Readers may recall our recent posts on the controversial alimony and parenting-time reform bill that the Florida legislature passed on March 9. The bill sets July 1 as the date it would take effect, if approved. Strangely, as of this writing on June 6, Gov. Ron DeSantis has kept his intentions about approval or veto quiet. The public debate on this bill has been and still is raging among factions in the family law community as well as advocates for children, parents, alimony recipients and alimony payors.
As explained in our most recent blog on this topic, former Gov. Rick Scott, also faced with tremendous public pressure from all sides, vetoed two similar bills during his tenure.
The governor is next in line
Curiously, right now neither The Florida Senate website pages for SB 1796 (linked to in our most recent blog referenced above) nor Westlaw shows any presentation of the bill to the governor as of this writing. The legislative session ended on March 14, almost three months ago.
Strong opinions on both sides
The Family Law Section of The Florida Bar is strongly opposed to the bill and recently published an article about the delay in its presentation to Gov. DeSantis.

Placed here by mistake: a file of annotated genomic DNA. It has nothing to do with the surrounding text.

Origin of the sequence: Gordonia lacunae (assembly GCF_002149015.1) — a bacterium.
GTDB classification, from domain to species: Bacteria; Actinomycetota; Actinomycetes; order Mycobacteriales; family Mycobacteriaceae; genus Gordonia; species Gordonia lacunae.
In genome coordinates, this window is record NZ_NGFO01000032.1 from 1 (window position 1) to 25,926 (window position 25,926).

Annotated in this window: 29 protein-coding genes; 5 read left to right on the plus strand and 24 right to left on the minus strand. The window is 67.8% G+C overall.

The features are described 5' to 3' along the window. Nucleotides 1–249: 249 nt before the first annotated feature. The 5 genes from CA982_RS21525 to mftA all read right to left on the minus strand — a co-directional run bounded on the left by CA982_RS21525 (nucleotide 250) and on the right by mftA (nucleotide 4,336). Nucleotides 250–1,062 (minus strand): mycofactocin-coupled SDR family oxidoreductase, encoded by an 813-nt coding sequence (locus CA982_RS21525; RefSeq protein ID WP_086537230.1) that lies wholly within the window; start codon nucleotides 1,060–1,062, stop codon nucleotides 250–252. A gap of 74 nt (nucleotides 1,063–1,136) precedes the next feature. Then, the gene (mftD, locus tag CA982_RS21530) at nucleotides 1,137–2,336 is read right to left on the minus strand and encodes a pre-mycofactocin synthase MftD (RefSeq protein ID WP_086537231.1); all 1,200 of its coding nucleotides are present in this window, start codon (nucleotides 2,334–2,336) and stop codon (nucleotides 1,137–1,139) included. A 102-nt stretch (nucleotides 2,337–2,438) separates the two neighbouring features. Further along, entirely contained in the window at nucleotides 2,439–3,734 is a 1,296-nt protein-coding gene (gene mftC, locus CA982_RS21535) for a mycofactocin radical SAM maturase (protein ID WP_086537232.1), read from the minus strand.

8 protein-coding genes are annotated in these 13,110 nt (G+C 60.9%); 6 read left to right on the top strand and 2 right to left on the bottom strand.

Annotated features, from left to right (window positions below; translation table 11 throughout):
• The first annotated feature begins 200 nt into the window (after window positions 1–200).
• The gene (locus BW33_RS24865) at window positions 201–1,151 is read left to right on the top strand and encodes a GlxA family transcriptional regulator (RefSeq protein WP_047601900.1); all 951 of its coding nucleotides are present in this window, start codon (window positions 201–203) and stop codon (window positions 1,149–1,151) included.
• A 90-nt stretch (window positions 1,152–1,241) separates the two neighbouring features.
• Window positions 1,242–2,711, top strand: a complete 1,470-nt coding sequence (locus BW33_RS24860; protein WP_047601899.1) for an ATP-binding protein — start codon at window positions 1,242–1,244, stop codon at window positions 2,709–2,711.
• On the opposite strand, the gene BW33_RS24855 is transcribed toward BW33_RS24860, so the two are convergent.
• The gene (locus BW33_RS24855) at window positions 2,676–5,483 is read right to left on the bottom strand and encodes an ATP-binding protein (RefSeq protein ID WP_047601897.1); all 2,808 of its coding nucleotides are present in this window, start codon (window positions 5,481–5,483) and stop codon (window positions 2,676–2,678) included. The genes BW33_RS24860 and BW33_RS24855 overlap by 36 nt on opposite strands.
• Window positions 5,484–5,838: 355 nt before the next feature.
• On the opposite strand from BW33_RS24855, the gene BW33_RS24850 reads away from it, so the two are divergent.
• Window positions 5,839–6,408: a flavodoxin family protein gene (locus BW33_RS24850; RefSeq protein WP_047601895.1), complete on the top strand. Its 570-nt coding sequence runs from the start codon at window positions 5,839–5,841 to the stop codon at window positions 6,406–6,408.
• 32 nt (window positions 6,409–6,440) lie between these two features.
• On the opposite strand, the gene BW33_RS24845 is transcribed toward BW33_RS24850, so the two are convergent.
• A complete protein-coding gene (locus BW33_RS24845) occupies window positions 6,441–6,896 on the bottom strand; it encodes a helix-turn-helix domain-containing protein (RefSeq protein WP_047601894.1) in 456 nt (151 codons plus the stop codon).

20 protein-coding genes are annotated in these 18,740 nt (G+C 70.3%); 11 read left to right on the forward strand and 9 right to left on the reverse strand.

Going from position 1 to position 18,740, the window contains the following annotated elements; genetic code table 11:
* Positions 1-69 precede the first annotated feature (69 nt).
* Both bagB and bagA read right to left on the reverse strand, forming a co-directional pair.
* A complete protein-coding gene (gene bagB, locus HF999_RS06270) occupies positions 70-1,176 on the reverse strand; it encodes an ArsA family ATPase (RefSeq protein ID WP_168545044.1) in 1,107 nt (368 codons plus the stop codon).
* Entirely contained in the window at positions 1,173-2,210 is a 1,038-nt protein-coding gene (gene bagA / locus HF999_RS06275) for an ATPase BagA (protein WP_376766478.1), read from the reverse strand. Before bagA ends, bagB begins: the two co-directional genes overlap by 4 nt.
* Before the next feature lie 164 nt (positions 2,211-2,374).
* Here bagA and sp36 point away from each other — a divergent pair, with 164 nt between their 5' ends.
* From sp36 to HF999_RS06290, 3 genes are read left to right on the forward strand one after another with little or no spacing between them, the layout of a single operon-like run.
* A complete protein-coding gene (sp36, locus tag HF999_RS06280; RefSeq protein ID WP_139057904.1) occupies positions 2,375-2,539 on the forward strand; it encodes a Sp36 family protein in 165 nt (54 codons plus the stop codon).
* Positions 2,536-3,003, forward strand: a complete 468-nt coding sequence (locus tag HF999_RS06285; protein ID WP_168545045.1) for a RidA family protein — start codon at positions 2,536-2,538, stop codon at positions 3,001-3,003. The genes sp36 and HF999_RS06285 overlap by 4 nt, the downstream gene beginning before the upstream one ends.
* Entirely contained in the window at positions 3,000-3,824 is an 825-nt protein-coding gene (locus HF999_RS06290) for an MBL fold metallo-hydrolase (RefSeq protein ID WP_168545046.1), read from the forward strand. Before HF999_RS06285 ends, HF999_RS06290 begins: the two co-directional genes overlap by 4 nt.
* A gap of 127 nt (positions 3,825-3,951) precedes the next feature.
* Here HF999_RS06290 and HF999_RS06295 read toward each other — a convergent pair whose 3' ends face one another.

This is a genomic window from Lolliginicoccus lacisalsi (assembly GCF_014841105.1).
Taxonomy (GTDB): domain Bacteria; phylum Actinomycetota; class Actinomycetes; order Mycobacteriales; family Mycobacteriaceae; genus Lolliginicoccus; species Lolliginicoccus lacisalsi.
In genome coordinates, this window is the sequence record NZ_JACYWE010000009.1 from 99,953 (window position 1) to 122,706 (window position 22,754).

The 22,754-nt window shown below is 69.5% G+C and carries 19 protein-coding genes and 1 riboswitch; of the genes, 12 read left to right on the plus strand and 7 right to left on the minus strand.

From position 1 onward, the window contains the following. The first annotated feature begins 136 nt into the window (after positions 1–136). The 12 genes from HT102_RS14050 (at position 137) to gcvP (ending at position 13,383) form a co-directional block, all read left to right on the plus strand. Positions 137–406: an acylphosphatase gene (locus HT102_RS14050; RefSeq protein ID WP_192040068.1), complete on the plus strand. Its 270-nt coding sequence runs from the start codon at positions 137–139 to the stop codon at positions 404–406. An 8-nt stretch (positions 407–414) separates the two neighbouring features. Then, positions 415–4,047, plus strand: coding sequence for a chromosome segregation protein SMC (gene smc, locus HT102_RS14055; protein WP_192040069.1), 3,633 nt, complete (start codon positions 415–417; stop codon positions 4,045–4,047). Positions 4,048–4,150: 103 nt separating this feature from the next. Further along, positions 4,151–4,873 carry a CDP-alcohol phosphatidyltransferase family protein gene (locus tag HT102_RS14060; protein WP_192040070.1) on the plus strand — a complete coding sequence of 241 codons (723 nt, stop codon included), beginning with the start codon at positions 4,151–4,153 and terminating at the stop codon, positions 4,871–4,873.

According to the article, cases involving alimony or parental time-sharing of children are backing up due to the uncertainty about the legislation. The Section is concerned about the provision that may allow ex-spouses already paying alimony to petition the court to stop or reduce their obligations because the payors would like to retire. This potential retroactivity could reopen marital settlement agreements and divorce decrees that alimony recipients have planned their lives around and that for some could bring serious financial harm if modified.
Legislators and attorneys disagree about whether the provisions would be retroactive, but the specter concerns many. The article quotes general magistrate and Section Chair-elect Philip Wartenberg as saying it is “absolutely retroactive” and that the delay in presenting the bill to the governor has given thousands of Floridians time to let the governor’s office know their diverse and usually strong opinions on the divisive measure.
Why the delay in presentation?
The Florida Constitution requires that when the legislature passes a bill, it “shall be presented to the governor …” The Florida Supreme Court has said that if a bill passes at the very end of a 60-day legislative session – which happened here – the legislature may still perform ministerial or administrative acts to satisfy constitutional requirements – like presenting it to the governor for his review. However, the cases do say that the time period after the session to perform these duties should be reasonable, practicable and prompt.
This implies that the bill cannot be withheld from presentation indefinitely. Crucially important legal issues may arise like what is a reasonable time within which to present the bill? What happens if it is not presented until a date that is close to or misses the July 1 effective date of the bill? And other questions.
We will keep readers up to date on this important matter.